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Mascola: BNAbs for Passive Immunization


The overall aim of this proposal is to develop an improved HIV neutralizing antibody that prevents HIV infection in adult and pediatric populations at risk for HIV-1 infection. Advances in the identification of broadly neutralizing antibodies to HIV have raised new opportunities to prevent infection through the administration of antibodies that neutralize diverse strains of the virus. Among these antibodies, an exceptionally broadly neutralizing antibody, VRC01, has been isolated by the Vaccine Research Center, National Institute of Allergy and Infection Diseases, NIH (VRC, NIAID, NIH). VRC01 neutralizes more than 90% of genetically diverse HIV strains by binding to the conserved CD4 binding site of the HIV-1 gp120 envelope. While this antibody is currently advancing into phase I clinical studies in human subjects, with the goal of evaluating its safety and tolerability in the target populations , a solution to the global HIV epidemic relies on improvements in antibody design that increase potency and circulating half-life, while maintaining the high breadth of neutralization. This increase in efficacy would reduce the amount of product and the frequency of dosing required to prevent HIV infection. Additionally, improvements in manufacturing to improve product yield are likely attainable. The cumulative effect of these improvements in potency, half-life and manufacturing efficiency could have a substantial impact on the cost and feasibility of an antibody product to prevent HIV infections.

The Consortium, led by Dr. Gary Nabel at the VRC, NIAID aims to develop second-generation antibody products to test the concept of passive immunization in adults. This antibody will be optimized using several different approaches, including improved FcγIII binding to improve ADCC activity, and modifications to enhance binding to FcRn in order to prolong serum half-life and augment mucosal transport. These modifications are intended to reduce the requirement for product while retaining the ability of the antibody to confer protection against infection by diverse strains. The research performed by Dr. Nabel, his VRC colleagues, and his extramural collaborators at the University of Minnesota and Brigham and Women’s Hospital will potentially prepare for Phase I clinical trial testing of the passive immunization concept of HIV prevention in adult and pediatric populations.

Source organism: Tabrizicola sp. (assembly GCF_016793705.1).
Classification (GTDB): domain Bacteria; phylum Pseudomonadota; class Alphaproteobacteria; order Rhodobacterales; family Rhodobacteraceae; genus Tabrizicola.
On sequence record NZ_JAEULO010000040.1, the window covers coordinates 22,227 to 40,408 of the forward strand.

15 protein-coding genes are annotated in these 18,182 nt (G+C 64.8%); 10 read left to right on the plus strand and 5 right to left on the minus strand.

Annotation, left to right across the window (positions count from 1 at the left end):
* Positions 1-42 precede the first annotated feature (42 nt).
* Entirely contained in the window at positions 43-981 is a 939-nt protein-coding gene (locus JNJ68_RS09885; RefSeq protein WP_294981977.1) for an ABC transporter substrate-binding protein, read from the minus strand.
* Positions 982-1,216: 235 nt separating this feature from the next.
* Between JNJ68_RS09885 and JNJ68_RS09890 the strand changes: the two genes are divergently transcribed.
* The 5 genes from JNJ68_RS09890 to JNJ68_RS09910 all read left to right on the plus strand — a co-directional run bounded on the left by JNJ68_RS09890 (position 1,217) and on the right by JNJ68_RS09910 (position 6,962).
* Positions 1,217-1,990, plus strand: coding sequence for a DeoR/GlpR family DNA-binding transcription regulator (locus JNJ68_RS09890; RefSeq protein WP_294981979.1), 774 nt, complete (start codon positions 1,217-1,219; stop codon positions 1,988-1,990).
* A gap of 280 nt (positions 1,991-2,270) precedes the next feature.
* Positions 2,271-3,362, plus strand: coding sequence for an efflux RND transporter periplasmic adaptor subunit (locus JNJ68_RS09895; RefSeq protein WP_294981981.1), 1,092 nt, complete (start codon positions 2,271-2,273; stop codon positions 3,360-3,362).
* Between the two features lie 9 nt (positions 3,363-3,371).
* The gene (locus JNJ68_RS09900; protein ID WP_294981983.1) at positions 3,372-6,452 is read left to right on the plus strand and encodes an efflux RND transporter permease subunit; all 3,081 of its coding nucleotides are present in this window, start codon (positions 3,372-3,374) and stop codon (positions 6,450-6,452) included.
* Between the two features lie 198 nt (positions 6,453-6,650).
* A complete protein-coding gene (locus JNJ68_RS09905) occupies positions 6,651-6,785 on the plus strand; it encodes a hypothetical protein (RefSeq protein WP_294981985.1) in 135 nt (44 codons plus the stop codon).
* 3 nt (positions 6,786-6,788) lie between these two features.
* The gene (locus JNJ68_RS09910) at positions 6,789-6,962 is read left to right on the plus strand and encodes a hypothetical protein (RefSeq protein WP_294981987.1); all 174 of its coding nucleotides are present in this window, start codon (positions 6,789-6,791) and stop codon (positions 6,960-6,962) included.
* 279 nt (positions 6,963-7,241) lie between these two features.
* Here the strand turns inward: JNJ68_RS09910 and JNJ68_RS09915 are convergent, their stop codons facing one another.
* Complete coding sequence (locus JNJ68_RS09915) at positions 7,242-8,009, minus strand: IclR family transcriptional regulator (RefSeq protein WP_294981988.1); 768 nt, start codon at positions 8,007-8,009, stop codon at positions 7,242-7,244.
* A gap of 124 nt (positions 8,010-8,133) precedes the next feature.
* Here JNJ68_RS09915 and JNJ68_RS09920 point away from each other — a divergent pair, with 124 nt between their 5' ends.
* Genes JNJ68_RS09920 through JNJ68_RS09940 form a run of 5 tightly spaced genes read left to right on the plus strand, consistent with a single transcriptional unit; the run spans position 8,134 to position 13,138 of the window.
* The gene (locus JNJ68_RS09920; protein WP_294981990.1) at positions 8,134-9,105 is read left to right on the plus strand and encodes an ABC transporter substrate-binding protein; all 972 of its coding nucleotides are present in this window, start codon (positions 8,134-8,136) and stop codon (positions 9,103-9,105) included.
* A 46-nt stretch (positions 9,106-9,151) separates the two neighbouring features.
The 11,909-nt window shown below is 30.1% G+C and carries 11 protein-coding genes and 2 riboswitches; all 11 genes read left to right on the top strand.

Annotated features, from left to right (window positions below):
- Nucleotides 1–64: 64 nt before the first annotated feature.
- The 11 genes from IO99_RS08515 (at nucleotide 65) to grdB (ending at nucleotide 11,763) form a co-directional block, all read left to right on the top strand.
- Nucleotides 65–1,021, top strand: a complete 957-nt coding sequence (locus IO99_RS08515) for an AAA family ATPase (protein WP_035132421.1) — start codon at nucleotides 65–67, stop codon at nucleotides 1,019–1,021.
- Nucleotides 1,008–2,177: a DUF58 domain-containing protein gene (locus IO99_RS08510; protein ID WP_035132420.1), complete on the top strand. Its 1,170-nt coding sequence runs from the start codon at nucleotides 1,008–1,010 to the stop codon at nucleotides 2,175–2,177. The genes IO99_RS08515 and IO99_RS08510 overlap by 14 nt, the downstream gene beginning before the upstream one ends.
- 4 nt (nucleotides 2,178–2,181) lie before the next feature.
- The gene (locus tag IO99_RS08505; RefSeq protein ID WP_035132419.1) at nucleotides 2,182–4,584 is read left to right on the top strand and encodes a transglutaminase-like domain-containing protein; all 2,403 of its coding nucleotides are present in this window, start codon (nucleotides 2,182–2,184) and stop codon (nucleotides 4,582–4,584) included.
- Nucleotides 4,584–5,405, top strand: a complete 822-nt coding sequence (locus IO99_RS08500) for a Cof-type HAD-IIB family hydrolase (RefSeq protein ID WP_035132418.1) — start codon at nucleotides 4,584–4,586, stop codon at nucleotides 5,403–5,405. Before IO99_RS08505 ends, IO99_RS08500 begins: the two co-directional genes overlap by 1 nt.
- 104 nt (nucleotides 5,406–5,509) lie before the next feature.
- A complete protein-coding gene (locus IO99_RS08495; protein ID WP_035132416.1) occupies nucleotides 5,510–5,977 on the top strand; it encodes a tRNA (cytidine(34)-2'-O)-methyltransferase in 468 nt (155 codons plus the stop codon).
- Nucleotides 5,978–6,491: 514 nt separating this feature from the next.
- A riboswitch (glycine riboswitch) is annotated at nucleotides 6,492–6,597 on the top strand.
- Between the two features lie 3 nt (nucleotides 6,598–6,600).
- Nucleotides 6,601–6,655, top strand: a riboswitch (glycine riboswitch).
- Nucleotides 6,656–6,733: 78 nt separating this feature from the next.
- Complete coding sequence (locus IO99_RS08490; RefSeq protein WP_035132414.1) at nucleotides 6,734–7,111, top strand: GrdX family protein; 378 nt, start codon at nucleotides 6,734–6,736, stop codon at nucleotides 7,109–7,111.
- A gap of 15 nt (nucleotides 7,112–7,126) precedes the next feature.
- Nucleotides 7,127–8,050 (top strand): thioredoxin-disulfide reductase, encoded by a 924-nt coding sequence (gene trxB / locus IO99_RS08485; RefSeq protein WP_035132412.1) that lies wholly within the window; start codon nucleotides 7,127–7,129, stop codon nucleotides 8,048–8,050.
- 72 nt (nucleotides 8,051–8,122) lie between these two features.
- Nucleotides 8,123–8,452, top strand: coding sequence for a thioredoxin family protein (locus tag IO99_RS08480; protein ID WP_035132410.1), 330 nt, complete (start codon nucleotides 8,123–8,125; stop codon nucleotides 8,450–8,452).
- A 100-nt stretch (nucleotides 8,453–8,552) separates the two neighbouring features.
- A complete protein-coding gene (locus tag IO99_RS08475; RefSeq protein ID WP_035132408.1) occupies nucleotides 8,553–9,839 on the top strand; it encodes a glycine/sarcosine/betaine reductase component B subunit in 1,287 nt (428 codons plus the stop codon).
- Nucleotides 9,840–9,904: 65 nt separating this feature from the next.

Significant progress has been achieved by this Consortium to optimize VRC01-like antibodies for potency, breadth and in vivo stability. VRC investigators identified VRC07, a clonal relative of VRC01 that is several times more potent. Rational structure-based and bioinformatics design was used to optimize VRC07 neutralization potential, minimize immunogenicity, and increase in vivo half-life. Over 200 VRC07 variants were designed, expressed, and tested, yielding some with more than 10-fold improvements in potency, along with improvements in breadth of viruses neutralized, and longer in-vivo half life. The optimized 2nd generation antibody will be combined with a second antibody to an independent site on the virus, in order to expand breadth of coverage and reduce likelihood of virus escape. The current lead candidate is a complementary antibody derived from the recently described 10E8 mAb that targets the membrane proximal region (MPER) of HIV-1 gp41. Together, these VRC07 and 10E8 derived mAbs neutralize nearly all HIV-1 isolates with high potency.

In work carried out parallel to this Consortium activity, the initial VRC01 antibody is scheduled to enter a phase I clinical trial in early 2013. With the additional Consortium progress described above, the foundation has been laid to initiate manufacturing next generation antibody products in humans.


  1. Generation of FcγIII binding mutants of VRC01 with increased ADCC activity, compared to wild type VRC01 IgG1
  2. Generation of FcRn mutants of VRC01 with prolonged half-life compared to wild type VRC01 IgG1
  3. Generation of combination FcγIII and FcRn mutants of VRC01 with increased ADCC activity and prolonged half-life compared to wild type VRC01 IgG1
  4. Evolution of improved affinity CD4 binding site (CD4bs) activity
  5. Conduct transgenic mouse and NHP studies to determine biodistribution and pharmacokinetics, comparison of ADCC, NK, and neutralization activity in vivo and comparative efficacy in NHP SHIV challenges

Grant at a Glance

Principal Investigators

John Mascola, M.D.

Grantee Institution

Foundation for the National Institutes of Health, Bethesda, USA

Project Title

Development of a second generation broadly neutralizing antibody product to prevent HIV-1 infection in humans

Grant Award

$1.9 million over 3 years, awarded November 2011

Collaborating Institutions

  • Vaccine Research Center, NIAID, NIH
  • University of Minnesota
  • Brigham and Women’s Hospital
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